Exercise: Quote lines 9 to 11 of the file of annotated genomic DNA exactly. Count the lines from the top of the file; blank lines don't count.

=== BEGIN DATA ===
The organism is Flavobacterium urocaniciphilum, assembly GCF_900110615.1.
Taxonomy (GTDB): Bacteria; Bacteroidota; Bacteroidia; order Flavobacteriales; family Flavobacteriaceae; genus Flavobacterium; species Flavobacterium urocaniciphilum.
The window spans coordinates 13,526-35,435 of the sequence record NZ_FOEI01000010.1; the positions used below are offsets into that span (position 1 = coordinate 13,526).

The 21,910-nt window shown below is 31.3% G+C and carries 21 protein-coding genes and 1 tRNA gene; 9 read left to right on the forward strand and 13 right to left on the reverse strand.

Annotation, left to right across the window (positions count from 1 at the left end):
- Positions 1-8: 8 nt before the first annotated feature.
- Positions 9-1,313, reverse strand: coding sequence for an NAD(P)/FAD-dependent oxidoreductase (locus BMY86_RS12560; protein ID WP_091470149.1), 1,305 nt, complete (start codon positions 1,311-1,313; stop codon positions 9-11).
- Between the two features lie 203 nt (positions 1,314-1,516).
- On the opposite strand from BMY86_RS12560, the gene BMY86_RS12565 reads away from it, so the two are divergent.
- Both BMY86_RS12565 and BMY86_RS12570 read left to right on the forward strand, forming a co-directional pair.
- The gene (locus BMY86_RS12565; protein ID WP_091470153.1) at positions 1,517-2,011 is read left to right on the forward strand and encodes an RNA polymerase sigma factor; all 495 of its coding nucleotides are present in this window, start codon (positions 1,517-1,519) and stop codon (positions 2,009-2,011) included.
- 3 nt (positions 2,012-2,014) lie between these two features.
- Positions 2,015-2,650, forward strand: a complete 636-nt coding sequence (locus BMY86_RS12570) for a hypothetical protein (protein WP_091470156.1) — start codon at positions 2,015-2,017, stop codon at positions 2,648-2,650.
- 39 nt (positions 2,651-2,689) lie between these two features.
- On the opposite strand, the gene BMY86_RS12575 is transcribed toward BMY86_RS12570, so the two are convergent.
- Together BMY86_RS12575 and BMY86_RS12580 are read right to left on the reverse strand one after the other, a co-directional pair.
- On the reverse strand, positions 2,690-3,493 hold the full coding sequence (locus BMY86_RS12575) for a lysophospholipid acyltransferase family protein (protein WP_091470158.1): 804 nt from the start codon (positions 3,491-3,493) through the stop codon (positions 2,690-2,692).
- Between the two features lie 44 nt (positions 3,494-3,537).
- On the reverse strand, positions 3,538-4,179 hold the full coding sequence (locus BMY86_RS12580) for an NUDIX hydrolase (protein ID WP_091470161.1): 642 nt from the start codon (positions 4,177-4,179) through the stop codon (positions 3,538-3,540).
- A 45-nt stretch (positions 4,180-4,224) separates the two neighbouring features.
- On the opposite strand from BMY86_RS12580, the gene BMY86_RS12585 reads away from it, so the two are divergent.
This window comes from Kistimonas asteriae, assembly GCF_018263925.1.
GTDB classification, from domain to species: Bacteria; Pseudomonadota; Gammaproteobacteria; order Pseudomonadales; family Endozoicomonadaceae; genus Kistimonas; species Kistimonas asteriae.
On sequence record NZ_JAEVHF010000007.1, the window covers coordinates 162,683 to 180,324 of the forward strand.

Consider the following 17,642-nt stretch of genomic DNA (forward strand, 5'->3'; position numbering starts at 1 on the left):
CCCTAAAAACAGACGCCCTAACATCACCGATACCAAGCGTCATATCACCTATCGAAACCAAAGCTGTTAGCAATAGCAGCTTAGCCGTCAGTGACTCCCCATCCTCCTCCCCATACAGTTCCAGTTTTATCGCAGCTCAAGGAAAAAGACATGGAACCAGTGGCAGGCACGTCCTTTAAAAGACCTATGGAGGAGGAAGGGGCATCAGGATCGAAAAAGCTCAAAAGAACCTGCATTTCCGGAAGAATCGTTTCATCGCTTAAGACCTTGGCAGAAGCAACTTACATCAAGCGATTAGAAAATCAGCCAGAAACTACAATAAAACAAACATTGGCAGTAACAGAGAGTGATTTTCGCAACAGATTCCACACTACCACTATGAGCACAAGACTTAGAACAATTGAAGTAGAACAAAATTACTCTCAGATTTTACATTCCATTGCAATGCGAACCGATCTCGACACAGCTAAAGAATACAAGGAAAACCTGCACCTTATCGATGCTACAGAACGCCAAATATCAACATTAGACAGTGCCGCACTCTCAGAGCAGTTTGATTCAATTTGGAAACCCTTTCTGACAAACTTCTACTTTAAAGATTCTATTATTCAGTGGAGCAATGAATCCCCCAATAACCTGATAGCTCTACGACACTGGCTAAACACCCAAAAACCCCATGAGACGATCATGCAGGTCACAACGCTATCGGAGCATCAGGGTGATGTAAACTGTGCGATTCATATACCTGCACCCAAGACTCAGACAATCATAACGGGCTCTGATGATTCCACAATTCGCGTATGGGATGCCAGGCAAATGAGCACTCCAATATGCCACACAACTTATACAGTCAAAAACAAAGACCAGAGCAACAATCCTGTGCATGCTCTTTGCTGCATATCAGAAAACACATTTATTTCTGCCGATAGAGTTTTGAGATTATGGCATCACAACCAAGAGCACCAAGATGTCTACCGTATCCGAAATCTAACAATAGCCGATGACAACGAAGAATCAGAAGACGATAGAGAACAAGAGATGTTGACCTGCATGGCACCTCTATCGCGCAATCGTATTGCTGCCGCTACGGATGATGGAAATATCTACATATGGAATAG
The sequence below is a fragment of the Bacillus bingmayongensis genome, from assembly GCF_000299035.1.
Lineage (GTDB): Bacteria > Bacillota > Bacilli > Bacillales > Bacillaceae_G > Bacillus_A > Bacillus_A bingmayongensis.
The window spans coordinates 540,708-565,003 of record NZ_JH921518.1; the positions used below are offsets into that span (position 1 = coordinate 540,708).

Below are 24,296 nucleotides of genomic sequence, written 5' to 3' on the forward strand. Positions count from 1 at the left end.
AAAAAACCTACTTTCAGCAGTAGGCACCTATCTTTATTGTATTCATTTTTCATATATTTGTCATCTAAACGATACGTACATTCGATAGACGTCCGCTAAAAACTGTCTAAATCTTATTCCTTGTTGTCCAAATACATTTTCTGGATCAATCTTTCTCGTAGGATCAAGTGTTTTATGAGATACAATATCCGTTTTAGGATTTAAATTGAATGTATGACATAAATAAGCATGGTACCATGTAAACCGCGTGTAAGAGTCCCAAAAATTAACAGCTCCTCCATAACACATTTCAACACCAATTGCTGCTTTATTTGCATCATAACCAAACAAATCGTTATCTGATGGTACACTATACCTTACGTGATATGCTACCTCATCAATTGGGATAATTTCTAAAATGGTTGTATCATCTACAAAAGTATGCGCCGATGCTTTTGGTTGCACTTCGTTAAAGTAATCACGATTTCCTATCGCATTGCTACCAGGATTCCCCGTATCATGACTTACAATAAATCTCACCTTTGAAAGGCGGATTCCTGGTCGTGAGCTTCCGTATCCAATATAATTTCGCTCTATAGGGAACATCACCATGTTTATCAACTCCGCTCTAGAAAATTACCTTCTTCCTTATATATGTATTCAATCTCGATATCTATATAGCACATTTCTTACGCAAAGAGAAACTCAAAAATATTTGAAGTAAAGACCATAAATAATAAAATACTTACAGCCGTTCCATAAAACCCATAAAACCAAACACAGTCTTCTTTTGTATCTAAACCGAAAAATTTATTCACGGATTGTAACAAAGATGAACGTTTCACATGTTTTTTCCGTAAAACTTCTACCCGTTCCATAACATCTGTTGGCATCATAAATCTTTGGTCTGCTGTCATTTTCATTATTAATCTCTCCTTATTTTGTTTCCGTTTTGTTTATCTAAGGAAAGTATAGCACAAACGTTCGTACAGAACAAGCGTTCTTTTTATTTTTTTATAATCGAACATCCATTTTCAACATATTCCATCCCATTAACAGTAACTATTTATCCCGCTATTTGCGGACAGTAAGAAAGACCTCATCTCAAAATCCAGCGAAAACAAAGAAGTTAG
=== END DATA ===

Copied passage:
- On the opposite strand from BMY86_RS12560, the gene BMY86_RS12565 reads away from it, so the two are divergent.
- Both BMY86_RS12565 and BMY86_RS12570 read left to right on the forward strand, forming a co-directional pair.
- The gene (locus BMY86_RS12565; protein ID WP_091470153.1) at positions 1,517-2,011 is read left to right on the forward strand and encodes an RNA polymerase sigma factor; all 495 of its coding nucleotides are present in this window, start codon (positions 1,517-1,519) and stop codon (positions 2,009-2,011) included.